As a result of the Brexit vote, Scottish independence is back in the spotlight and in the local elections taking place, this Thursday, on the 6th of May, could yet push the case, even further, if the SNP retains its majority in holyrood (Scottish parliament).
The last time, a united Ireland existed was back in 1921, when the Lloyd George coalition government made the decision to partition the southern part, to resolve the age old issues of sectarianism, Britain’s state sponsored terrorism and reprisal attacks of the IRA.
With the profound complexity of the Brexit deal and its inability to take into account, the peculiarities of Northern Ireland, reunification with the south has become a clear and distinct possibility.
Prince Andrew and The Jeff Epstein Scandal
The news broke when Jeff Epstein was arrested back in 2019, that a number of high profile individuals, such as Bill Clinton were present at Epstein’s villa, when the abuse of under aged girls took place.
The big revelation was Prince Andrew; Photographs emerged of the Queen’s favorite son with the then under aged Virginia Roberts Giuffre, who came to London, and had sex, thrice with the Prince.
In the prevailing age of # me too, Andrew, backed by royal advisers took the ill advised decision to grant an interview to Emily Maitlis of the BBC, thus exacerbating his mother and family’s position.
Charles, hoping to succeed his mother, in not too distant future, is already working to have a much slimmed down aristocracy, which may be a little, too late.
Duke and Duchess of Sussex
The Queen, unlike her recently deceased husband and her salacious and hedonistic son, has made a career of keeping her right wing views about Black and Asian people to herself and it came as a huge shock, when the Sussexes alleged that very senior members of the royal family had made racially insensitive comments about, Archibald, Prince Harry’s son.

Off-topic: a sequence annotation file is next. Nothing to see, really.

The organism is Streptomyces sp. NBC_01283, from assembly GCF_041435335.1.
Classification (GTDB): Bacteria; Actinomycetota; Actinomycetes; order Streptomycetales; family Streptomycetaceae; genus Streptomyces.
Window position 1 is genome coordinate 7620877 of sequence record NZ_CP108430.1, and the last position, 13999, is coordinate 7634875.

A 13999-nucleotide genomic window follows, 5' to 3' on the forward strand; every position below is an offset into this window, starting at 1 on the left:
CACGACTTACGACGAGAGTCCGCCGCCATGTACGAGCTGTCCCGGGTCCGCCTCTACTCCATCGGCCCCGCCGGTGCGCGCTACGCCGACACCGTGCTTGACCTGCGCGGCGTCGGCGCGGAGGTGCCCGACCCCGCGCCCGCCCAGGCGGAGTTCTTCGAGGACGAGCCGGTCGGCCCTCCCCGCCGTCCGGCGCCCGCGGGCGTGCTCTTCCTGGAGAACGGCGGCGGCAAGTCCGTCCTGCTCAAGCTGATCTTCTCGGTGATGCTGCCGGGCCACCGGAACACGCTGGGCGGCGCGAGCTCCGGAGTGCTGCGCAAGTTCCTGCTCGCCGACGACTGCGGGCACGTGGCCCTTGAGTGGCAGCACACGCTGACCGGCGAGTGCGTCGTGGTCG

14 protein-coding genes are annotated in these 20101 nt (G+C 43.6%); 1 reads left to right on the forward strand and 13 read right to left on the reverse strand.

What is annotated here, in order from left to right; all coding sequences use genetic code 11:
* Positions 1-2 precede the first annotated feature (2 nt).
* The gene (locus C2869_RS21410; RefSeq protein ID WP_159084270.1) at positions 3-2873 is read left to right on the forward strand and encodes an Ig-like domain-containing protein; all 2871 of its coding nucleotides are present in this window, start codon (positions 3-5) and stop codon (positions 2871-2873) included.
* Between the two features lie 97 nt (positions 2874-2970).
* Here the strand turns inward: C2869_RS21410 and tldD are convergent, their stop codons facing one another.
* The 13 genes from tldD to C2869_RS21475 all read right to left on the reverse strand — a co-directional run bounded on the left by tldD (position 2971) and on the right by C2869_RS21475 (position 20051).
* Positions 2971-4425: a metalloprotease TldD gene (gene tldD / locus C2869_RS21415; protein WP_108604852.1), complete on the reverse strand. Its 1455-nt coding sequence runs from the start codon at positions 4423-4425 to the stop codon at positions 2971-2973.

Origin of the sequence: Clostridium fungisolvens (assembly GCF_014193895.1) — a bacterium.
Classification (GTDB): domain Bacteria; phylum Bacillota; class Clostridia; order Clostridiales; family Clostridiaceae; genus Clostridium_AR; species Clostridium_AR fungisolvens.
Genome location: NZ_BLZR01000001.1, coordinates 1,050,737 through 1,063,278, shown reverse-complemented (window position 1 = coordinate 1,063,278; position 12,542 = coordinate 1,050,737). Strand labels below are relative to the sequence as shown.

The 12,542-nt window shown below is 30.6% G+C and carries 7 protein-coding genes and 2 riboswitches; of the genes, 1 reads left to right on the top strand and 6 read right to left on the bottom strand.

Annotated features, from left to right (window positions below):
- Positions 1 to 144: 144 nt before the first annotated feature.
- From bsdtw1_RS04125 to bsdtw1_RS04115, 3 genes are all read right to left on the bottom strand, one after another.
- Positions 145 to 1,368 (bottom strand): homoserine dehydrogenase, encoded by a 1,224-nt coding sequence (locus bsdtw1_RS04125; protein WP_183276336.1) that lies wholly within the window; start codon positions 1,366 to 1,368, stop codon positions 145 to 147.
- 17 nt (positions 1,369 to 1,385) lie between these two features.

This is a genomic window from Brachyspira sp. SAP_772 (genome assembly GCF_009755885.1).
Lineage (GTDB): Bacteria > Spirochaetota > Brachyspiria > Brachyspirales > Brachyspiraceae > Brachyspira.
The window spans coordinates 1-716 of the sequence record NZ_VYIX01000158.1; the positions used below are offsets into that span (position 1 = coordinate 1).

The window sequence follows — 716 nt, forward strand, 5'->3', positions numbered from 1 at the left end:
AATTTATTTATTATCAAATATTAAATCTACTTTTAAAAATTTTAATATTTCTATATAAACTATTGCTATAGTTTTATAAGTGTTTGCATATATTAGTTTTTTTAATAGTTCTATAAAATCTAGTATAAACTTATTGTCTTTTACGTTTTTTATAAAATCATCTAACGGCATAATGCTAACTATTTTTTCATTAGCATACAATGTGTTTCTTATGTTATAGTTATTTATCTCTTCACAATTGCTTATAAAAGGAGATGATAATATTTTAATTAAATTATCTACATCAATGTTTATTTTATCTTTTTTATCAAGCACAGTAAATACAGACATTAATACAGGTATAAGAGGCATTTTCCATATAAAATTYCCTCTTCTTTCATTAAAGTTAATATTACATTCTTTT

The fall out of the interview left the family scrambling to put a spin on the racial inclusiveness of the firm (sobriquet for the royal family) and its work in supporting various Black charities and churches.
To a great number of Black Britons, who see the monarchy as a conservative and an exclusively white institution, the revelation of Prince Harry and his wife comes as no surprise.
For politicians on the right of the argument, the monarchy has its uses — to buy political patronage — in knighting businessmen, captains of industry, donors and sportsmen. Even though the honors system has been denounced as corrupt by the press and the political class, over the years, not very much by way of reform, has taken place.
The anti-monarchy and the republican movement, for a very long time in its history, have been dominated by those on the left of the political spectrum and despite the grumblings, real headway had never been made — until now.
With the demise of Duke of Edinburgh, Prince Phillip and the profound reluctance of his increasingly frail nonagenarian widow to abdicate her position for her septuagenarian son to takeover, the unthinkable has now become thinkable.
In a world, where identity politics is the order of the day, where every group is pushing and demanding to be taken seriously, will the monarchy survive the next generation?
It is clear that it won’t and people will look back on this period in history as when the irreversible decline and death of the house of Windsor, really took place.
The Sussexes Vs The Windsors: Qui Bono?
With neither side backing down in the war of words between Buckingham palace and the Sussexes, what will the departure…
Salmond Vs Sturgeon: The Scottish Game of Thrones.
Will the internal strife of Scotland National Party’s leading lights fatally undermine its case for independence from…
David Lloyd George: The Great Dynamic Force or The Great Scoundrel of British Politics?
He had very little formal education, never knew his father and yet rose to the very top of British politics, holding…
Thanks very much for reading.